As I said, the hotel has only five rooms and so there isn’t a reception desk as such. Incoming guests sign in and pick up the key left for them – this wasn’t the case for us as we arrived at Sunday lunchtime. Last night, I noticed that the three couples staying were named Large, Littlechild and Kind. Sounds like the Mister Men or at least, something out of Enid Blyton.
Today we visited Constable country; East Bergholt, Dedham and Flatford Mill. After a sharp overnight frost, it was a perfect late autumn day, sunny and warm but with a nip in the air. I’d been taken on a tour of the area some years ago by a friend who lived in East Bergholt but I’d not been to Flatford and I was enchanted – the National Trust has resisted the temptation to touristify it and it’s simply there. Willie Lott’s cottage looking picturesque and mossy of roof, though not uncared for, the mill buildings kempt but simple and the mill pond, with a thin layer of ice, tranquil. It was heartening.
i had the bright idea to visit the peninsula between the Stour and the Orwell estuaries. It looked quite a short way on the map but the road meandered bewilderingly, and we weren’t quite sure what we’d find when we arrived anyway. The map seemed to show the road vanishing into the sea. What a fair bit of the view showed, as should have occurred to me, was the port of Felixtowe to the left and Harwich to the right, but it was rather appealing all the same. We thought there would be a pub there for lunch, even if a simple sandwich and there was, but it was closed for redecoration. However, there was a stall with a few people clustered round and an aroma of bacon frying, so we went there instead and chatted while our bacon roll was being cooked. Three generous slices of back for £2.50 went down well. And then we took a slightly more scenic route back than expected, when we went through Dedham village and found ourselves on a road heading back towards Manningtree. I looked at my phone satnav and found a left turn so that, a few minutes later, we were back in Dedham, going the other way and on another road towards Manningtree. “There should be a right turn opposite the church,” I said and there was, but it was no wonder we hadn’t realised to take it the previous time as it just advised car and coach parking. Yet it was actually the route back to the A12.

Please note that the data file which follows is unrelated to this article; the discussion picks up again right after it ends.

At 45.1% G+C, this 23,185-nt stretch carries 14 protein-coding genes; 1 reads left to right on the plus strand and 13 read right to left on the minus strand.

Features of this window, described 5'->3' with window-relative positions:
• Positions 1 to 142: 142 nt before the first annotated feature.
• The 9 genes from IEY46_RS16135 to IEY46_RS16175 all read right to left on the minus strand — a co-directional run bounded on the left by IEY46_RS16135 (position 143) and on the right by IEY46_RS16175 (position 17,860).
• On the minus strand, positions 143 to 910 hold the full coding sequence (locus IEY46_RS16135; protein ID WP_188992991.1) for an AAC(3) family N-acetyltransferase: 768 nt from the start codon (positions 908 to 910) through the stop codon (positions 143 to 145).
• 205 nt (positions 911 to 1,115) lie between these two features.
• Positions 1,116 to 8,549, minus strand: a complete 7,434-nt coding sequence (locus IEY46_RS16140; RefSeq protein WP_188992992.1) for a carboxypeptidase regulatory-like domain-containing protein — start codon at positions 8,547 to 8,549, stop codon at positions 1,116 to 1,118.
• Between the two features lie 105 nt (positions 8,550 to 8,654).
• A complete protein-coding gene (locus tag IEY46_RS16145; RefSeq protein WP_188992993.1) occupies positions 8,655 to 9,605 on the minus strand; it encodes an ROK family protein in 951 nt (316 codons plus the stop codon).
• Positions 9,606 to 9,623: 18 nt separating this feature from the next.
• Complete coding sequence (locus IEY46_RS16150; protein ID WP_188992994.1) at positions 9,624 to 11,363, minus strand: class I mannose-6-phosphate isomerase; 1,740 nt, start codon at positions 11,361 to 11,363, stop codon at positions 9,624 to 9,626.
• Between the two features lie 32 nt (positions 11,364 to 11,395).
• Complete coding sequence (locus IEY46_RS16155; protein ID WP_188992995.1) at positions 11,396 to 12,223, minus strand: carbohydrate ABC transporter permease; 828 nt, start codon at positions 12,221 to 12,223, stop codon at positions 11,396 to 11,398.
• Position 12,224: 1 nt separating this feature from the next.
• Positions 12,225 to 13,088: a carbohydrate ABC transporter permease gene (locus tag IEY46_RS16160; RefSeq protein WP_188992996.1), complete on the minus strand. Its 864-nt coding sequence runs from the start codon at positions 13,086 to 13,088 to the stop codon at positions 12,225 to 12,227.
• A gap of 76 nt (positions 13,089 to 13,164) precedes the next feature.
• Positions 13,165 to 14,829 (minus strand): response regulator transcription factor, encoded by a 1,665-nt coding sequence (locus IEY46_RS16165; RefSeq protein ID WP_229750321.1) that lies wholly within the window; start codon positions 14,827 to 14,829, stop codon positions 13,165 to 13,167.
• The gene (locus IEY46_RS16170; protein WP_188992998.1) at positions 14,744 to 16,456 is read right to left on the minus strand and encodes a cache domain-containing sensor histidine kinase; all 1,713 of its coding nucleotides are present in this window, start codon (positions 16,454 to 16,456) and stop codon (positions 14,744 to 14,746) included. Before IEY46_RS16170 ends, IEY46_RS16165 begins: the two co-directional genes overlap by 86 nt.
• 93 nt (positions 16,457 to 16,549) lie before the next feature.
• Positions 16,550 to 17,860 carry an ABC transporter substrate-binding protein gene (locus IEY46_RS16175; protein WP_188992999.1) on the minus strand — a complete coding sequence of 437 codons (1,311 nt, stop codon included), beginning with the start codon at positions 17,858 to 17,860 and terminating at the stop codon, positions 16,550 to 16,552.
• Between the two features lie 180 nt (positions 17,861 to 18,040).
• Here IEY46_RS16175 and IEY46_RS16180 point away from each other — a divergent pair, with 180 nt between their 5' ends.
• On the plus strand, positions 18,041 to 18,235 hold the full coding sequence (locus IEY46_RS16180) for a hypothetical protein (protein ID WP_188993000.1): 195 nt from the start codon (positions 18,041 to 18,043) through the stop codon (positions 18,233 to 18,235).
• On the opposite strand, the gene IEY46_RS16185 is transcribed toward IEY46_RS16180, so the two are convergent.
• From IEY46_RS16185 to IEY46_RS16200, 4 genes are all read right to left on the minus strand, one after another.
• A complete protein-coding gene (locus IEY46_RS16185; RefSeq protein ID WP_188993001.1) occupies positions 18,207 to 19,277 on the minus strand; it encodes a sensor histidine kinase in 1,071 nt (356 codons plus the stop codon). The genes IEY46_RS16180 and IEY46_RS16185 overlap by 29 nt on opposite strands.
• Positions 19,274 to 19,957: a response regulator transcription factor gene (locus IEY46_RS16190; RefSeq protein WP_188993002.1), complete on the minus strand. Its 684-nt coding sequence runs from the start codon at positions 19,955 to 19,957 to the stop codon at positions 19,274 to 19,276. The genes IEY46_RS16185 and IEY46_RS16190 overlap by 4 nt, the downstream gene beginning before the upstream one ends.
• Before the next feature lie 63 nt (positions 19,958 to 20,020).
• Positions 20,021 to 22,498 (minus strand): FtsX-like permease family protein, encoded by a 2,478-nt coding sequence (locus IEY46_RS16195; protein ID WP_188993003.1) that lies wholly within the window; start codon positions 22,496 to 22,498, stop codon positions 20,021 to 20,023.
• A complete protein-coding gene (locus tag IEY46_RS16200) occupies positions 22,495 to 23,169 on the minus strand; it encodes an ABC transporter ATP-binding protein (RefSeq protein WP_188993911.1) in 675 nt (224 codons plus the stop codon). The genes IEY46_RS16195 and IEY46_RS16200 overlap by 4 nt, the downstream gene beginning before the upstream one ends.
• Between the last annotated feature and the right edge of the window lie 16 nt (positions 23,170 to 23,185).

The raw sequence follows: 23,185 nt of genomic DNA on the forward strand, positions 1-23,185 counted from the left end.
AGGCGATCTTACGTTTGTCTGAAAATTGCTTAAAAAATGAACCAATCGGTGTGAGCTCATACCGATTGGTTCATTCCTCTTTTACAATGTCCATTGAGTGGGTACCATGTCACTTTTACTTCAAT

i put LT through his driving paces, mainly on single track roads with many tight bends, but cresting one hill and rounding a bend – I think it was Higham Hill – there was a fabulous view, which I assured him was the reason for all our meandering. We returned through Hadleigh, where we’d stopped this morning – sadly, we weren’t able to meet Mike and Ann today. In the church, I mentioned their names to a friendly local: he knew them of course. Since I was last there, they’ve removed the pews, though a number of them have been retained and were at the sides, and put in stackable wooden chairs. As the church is wide and airy, it does make a very good space as a community centre and I was pleased to notice a pool table – evidently, the local youth group is catered for. There were also armchairs, a kitchen area and a notice mentioning the monthly market. Church shouldn’t be all about religion, nor just for Sundays.
We’re anticipating a splendid meal tonight, having booked a table in the hotel. Sunday lunch was one of the best meals I’ve had in a long time, other than those LT cooks for me. Ofcourse.